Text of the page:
~$200 Quiet Case for 24/7 Overclocking

Well I'm starting out to make my next rig and so far I have just about nothing concrete but I'm thinking about waiting for Bulldozer Black Series because I'm not the biggest of Sandy Bridge.

Obviously I'm looking to overclock but it's going to be a 24/7 machine so I need something that will keep it cool all the time.
Also, I am a video editor who works out of my house and I'm not going to buy multiple computers so this will also be part home theater and part gaming rig. However, because it will be in my office/bedroom I really would prefer it to be very quiet when it's not under 100% load and hopefully not too loud then.

Water cooling is probably too expensive for me. My budget is roughly $1300 so I will be spending ~$250 on a processor, ~$40 heat sink, ~$250 on a video card (with SLI/CrossFireX in the near future), ~$200 mobo, ~$100 RAM, ~$120 power supply, `$100 on HHDs
This leaves me ~$200 for a case.

I was thinking the Lian Li PC-B25S

I'm just looking for some support on this one or another direction.
Also I do like the eSATA and USB3.0 on the case but it's not a must but I'm not really a fan of the bottom PSU but I can live with it.

Any help would be great!
7 answers Last reply
More about quiet case overclocking
  1. go on new egg search computer cases, type in full tower under results search. check out the sale on the nzxt and they have a decent coolermaster also.
  2. Water cooling is the mos silent, by far. $200 is too much for a mobo, you'll need about $150 for a decent AMD board when Bulldozer gets released, you'll see! Add the money saved from the mobo to your case/cooling combo and get a big silent case with water cooling. Best performance, lowest noise, exactly what you want.
  3. For good info on quiet computing and components, bo to www.silentpcreview.com.

    Here is a link to the best cases:

    I have used the Antec Solo before, several times, and it is one of my all time favorite cases.
    If there is any drawback, you will be limited to a pair of 10" graphics cards unless you do a small mod to the drive cage, in which case a GTX580 at 10.5" will fit.

    Bulldozer is rumored to launch in June. If your apps are able to take advantage of 6+ cores, then it might be good. If your apps are dependent on individual core compute power, you might do better with sandy bridge. Historically, Intel is 15-30% faster on a clock for clock basis than AMD.Today, the sb 2600 at stock competes with the i7-980X at 1/3 the price. Nothing from amd today comes close in performance. Amd makes a decent competitive value because of pricing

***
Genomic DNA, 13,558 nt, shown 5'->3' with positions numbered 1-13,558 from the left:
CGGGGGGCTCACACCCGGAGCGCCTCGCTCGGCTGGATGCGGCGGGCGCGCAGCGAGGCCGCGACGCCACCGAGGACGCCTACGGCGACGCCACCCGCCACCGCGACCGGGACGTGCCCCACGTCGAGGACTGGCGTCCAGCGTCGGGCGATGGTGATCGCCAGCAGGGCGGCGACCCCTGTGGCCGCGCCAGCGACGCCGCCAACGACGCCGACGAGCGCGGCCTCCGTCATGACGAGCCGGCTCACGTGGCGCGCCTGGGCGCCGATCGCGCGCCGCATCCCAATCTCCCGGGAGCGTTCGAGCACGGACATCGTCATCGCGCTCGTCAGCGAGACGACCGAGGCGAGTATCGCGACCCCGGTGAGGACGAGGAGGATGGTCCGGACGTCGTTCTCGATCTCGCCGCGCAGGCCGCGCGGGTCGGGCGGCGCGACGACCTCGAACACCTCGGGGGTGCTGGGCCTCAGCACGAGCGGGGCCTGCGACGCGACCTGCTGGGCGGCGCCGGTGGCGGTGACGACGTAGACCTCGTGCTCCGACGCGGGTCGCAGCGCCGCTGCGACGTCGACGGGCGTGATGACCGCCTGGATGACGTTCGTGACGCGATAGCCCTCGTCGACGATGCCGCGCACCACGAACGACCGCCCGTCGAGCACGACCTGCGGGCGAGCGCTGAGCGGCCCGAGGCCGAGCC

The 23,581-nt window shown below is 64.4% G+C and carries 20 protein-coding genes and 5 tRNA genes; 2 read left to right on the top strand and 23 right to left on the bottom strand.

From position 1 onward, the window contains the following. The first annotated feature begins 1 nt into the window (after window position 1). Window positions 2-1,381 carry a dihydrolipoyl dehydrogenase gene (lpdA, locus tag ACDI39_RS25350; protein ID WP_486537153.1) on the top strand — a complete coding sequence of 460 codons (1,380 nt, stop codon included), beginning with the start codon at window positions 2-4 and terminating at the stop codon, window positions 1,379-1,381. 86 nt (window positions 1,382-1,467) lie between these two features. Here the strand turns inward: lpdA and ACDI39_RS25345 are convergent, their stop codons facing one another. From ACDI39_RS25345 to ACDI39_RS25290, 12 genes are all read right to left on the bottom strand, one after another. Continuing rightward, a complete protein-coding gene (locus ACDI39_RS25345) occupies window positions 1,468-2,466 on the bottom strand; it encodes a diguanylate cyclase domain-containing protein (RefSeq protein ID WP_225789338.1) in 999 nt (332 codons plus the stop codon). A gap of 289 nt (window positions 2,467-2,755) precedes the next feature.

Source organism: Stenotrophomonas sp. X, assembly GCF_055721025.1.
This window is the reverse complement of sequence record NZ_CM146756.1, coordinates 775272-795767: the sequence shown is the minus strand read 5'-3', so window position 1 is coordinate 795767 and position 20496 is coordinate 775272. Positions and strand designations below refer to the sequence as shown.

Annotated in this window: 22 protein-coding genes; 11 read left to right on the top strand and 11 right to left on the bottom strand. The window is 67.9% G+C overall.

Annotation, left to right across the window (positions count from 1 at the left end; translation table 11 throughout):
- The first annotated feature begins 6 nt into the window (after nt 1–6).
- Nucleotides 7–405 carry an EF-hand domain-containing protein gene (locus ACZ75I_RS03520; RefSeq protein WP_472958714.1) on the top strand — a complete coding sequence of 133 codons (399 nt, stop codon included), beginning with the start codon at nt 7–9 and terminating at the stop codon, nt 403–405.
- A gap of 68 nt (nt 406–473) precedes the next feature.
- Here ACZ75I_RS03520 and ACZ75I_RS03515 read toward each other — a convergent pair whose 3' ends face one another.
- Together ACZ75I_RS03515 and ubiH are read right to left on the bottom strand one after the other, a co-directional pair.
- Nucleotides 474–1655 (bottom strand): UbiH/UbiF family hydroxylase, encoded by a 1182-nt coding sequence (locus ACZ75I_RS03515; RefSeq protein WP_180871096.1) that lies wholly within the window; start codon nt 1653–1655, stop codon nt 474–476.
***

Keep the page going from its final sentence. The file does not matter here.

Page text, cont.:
If your app is constrained by the hard drive, look into using a ssd. At least look at a ssd for boot and OS.
    Also, the Z68 chipset will launch, which will give you SSD cacheing. Read about it here:
  4. If you do video transcoding, you might want to reconsider Sandy Bridge, just because of QuickSync:
  5. Zenthar said:
    If you do video transcoding, you might want to reconsider Sandy Bridge, just because of QuickSync:
    <picture thing>

    Quite impressive, honestly! :o
  6. z68 chipset for sandy will be in stores soon
  7. Zenthar said:
    If you do video transcoding, you might want to reconsider Sandy Bridge, just because of QuickSync:

    I have looked at that but I use Adobe's Mercury thing that uses GPU acceleration which will blow past QuickSync with videos over 20min.
    But I do see a good point you have so I'm just hoping AMD has done something similar because I'm not happy with Intel as of now.

    I was hoping not to get SB because I'm not a big fan of my current i7 and I'm just waiting for BD, that doesn't mean that I will get that, I just want to make sure I don't buy a SB right before possibly something better comes.
    That being said, i do like the i5-2500K or whatever it is (I'm just guessing at the numbers). I really like the core unlock on any processor.

    Also another reason why I wanted a AMD over an Intel is that for whatever reason (must be power saving) Intel chip go crazy up and down with voltages when under a high load. I saw some tests somewhere to prove this but I don't remember. Anyway, while rendering in After Effects, I get really frustrated with my video jumping all over the place on my machine but the same clip will run fine on my finalizing tower (which has AMD).

    Maybe it's just me. Maybe I just want to try something different for my everyday and work computer since I've had Intel since the beginning of time.

    Thanks for the input guys this is going to help a lot!

    EDIT: Also remember the test that was done by Tom's on QuickSync used consumer products (such as MediaEspresso) to transcode video to some useful format (ie, iPod MP4, AVI, etc) I design DVD menus and finalize the disk so I am suck using Adobe Media Encoder (which likes to use CUDA) to encode to DVD MPEG-2s and occasionally to BD H.264. If QuickSync can be utilized with AME or for unuseful formats then maybe I'll be stuck with Intel and SB.

    EDIT 2: I've read though this a few times and I think that I misinformed everyone.
    I have 3 other computers, one with that stupid extreme core i7 than our tech guy build for me (rubbish) and two Quattros in SLI, another with a C2D which will become my media server, and an AMD based finalizing tower (AMD because it has more FSB bandwidth for its 12 DVD drives)
    So the computer I'm building will be used for some video editing but it will not be my powerful computer (I just choose not to go to my office sometimes and have to use my own computer)
    So mainly this computer will probably be recording TV and playing my Blu-Ray collection plus some gaming.

    This is a nearing a novel; sorry for the long post fellas!
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